Since the world is still in lock-down from the COVID-19 pandemic, I’m stuck at home like everyone else, not able to enjoy the beach, the food, the drink or the people who make Rocky Point so special. This month Cap’n Greg decided the column would be chock full of even more useful information you may use to impress your friends.
Today’s topic is the Gulf of California, which is also known as the Sea of Cortes, sometimes spelled Cortez by folks who don’t know how to set the preferences on their spellcheckers.
It was about 5.3 million years ago, just before Noah set sail in search of the Northwest Passage where he heard they still had toilet paper in stock. A tectonic upheaval split Baja from what would much later be known as North America and formed a 700-mile-long sea. (The infamous San Andreas Fault runs down the middle.) At its shallowest point you can barely get your ankles wet. The deepest part is 9,800 feet, and the winter home of the Loch Ness Monster.
Early in the 1500s, explorers thought the Baja Peninsula was an island, possibly because they discovered tequila at about the same time. But in 1539, Hernán Cortes sent a guy named Francisco de Ulloa on a beer run, and he hit a dead end up by Yuma. Ulloa named the sea after his buddy, Cortes, and all he got was a lousy T-shirt.
There are 37 major islands, many formed by volcanic explosions. Some seismic activity continues today, especially underwater at swim-up bars that serve jalapeño poppers at happy hour.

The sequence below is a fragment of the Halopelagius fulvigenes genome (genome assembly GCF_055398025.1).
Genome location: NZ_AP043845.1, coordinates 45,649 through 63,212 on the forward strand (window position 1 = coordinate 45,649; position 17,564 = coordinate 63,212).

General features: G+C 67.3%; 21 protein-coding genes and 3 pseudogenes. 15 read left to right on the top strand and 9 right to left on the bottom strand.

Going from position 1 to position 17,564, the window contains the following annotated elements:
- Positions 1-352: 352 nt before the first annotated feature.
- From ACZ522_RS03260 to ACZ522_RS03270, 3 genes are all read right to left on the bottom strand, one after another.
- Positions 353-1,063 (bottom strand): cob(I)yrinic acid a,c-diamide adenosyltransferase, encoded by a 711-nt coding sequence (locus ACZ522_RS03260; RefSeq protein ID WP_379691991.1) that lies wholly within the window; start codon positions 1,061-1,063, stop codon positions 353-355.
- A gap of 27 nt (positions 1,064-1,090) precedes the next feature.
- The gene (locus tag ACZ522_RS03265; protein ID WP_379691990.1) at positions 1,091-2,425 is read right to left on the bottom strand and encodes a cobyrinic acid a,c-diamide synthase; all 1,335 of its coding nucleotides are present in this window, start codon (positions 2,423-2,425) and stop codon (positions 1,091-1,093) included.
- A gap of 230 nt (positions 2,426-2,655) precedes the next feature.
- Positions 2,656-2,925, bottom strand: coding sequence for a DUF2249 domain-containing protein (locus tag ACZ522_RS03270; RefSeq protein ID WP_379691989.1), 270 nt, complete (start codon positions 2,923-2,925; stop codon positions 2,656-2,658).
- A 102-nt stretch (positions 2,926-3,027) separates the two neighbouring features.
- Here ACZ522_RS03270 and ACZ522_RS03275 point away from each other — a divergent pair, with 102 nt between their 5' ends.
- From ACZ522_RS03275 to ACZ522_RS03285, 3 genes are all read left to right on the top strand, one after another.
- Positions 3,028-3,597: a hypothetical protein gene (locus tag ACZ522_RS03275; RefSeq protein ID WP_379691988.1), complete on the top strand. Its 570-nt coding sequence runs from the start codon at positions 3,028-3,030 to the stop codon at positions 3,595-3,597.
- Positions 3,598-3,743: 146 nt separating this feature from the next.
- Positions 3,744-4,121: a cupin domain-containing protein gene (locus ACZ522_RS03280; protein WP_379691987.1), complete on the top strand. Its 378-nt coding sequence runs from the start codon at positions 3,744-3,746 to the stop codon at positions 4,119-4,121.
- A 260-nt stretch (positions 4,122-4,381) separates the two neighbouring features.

Although, technically speaking, the sea or gulf or whatever you want to call it is too small to have actual tides, the tidal flow is significant, often with high and low flows varying by as much as 5 meters. Or 36,540 feet when converted to the Imperial distance units used in the United States.
The Gulf of California teems with at least 5,000 species fish, birds and mammals that call it home. That abundance of wildlife makes it the richest body of water on the planet. I kid you not.
When this health issue is solved and we get back to what some would consider normal activities, the Gulf of California will still be there for us. We will re-discover why we came to Rocky Point in the first place.
Please be patient (Cap’n Greg hopes you don’t become an actual patient), and we will be back at it as soon as we are able. In the meantime, stay safe, stay healthy. And drink plenty of liquids … if your spouse allows.